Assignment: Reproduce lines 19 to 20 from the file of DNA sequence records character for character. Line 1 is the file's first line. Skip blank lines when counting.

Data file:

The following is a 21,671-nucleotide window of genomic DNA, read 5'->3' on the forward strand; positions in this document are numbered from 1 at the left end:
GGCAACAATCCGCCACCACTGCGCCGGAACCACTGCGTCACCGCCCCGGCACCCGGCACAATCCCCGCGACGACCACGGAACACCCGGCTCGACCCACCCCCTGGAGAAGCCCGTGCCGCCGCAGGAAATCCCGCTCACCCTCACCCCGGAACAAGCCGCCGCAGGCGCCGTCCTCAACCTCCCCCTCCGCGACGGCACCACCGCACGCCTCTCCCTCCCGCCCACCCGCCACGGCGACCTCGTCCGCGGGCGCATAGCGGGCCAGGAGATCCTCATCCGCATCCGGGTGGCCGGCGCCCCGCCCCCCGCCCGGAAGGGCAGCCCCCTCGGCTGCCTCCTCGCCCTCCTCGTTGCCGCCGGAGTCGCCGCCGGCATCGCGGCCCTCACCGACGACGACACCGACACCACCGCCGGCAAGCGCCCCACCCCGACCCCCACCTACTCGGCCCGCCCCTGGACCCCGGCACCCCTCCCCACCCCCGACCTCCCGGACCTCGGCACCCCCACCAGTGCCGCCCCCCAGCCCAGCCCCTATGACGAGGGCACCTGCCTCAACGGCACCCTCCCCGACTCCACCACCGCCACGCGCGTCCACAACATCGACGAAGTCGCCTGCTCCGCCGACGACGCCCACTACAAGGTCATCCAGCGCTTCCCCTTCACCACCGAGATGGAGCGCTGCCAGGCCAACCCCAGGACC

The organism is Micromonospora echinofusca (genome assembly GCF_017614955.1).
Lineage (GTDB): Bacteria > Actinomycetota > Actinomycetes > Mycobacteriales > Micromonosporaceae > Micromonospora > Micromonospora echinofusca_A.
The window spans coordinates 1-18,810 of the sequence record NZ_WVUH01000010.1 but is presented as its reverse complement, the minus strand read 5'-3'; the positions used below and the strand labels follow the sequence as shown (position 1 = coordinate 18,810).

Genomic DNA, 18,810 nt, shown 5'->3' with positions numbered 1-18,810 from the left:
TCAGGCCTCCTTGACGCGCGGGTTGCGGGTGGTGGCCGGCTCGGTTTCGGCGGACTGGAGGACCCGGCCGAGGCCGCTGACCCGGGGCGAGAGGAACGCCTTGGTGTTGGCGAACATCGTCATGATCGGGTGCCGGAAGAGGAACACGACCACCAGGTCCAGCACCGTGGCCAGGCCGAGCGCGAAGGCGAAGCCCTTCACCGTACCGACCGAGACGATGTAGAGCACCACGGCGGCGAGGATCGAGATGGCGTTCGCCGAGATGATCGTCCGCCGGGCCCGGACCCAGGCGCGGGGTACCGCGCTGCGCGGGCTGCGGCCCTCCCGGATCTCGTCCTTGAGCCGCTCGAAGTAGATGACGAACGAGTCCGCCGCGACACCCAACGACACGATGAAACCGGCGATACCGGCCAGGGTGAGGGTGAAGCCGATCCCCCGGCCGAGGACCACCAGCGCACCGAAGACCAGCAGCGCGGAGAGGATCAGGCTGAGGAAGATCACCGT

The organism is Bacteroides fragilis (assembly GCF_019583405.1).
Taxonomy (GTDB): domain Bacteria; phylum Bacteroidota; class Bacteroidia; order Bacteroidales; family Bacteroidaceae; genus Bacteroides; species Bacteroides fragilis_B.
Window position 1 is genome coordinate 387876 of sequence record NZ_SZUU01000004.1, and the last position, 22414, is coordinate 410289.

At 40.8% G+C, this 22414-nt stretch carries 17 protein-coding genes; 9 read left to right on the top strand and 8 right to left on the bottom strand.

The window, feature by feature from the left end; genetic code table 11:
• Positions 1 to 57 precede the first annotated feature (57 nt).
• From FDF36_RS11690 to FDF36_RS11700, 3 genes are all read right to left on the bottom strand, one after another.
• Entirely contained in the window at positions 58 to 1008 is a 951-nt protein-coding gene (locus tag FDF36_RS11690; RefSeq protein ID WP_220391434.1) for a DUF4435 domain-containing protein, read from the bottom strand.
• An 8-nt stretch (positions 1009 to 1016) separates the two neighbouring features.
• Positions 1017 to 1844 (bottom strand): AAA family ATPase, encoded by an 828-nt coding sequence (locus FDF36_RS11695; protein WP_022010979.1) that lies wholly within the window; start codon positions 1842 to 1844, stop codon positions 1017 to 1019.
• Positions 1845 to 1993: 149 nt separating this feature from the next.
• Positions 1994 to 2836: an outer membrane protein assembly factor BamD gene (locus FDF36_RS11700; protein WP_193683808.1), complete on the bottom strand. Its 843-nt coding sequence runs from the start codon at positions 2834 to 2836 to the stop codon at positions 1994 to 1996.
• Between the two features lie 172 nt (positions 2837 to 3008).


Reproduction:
• Positions 1994 to 2836: an outer membrane protein assembly factor BamD gene (locus FDF36_RS11700; protein WP_193683808.1), complete on the bottom strand. Its 843-nt coding sequence runs from the start codon at positions 2834 to 2836 to the stop codon at positions 1994 to 1996.
• Between the two features lie 172 nt (positions 2837 to 3008).